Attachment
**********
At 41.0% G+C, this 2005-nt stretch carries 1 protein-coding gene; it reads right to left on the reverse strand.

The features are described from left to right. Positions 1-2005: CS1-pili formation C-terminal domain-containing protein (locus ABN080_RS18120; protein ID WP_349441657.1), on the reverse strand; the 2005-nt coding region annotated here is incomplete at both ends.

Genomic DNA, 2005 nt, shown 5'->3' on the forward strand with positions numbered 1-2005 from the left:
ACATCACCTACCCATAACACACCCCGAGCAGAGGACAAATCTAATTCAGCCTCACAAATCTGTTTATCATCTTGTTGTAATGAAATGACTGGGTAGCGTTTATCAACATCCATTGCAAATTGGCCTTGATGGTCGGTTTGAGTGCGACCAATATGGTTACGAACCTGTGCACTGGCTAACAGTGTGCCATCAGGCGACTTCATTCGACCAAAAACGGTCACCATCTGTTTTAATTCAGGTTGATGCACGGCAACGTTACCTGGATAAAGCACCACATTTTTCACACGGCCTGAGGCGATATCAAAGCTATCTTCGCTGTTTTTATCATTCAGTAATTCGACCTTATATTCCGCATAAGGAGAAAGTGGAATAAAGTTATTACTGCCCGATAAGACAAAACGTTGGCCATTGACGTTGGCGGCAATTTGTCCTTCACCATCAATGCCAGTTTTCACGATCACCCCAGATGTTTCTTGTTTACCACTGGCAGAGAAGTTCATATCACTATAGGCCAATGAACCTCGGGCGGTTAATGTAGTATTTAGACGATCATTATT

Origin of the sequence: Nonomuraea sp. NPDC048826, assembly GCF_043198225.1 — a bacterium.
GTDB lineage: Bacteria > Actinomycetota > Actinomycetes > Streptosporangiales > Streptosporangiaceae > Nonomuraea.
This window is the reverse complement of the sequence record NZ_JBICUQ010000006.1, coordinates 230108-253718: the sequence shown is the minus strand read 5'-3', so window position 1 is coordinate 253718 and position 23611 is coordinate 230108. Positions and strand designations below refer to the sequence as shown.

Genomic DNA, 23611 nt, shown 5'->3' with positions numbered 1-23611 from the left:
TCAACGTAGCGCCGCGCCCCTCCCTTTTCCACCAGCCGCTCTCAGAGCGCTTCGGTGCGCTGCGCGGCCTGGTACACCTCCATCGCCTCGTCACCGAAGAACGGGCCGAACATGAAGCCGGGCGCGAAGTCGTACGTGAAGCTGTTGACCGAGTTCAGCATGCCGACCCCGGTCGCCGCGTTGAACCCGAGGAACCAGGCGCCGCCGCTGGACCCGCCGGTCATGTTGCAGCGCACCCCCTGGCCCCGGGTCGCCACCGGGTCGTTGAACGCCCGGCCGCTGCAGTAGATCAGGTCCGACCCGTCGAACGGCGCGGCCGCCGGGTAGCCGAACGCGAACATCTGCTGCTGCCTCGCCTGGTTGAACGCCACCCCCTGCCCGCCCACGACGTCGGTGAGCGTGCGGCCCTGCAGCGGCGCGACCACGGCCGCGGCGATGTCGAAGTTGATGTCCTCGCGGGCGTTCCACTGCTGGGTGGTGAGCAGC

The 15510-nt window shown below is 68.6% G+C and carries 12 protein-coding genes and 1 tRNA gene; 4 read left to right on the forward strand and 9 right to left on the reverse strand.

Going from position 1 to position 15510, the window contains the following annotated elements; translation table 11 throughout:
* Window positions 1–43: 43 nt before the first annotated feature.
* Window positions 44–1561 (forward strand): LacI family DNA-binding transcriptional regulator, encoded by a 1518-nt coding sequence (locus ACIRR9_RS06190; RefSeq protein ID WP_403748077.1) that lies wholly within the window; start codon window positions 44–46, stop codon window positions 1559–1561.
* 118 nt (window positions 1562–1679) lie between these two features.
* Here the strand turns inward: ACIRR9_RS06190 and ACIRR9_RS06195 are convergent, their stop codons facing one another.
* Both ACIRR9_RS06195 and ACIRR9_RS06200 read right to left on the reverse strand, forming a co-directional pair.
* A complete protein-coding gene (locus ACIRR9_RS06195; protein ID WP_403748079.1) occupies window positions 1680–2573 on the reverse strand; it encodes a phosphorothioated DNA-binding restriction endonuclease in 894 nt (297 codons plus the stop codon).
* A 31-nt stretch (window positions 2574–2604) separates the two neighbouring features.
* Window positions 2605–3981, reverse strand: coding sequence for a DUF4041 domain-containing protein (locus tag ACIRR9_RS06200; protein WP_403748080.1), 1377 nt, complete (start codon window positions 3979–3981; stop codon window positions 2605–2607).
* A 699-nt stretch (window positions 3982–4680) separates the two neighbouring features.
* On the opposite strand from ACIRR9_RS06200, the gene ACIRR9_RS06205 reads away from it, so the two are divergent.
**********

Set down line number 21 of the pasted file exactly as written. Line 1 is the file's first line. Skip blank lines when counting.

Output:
* On the opposite strand from ACIRR9_RS06200, the gene ACIRR9_RS06205 reads away from it, so the two are divergent.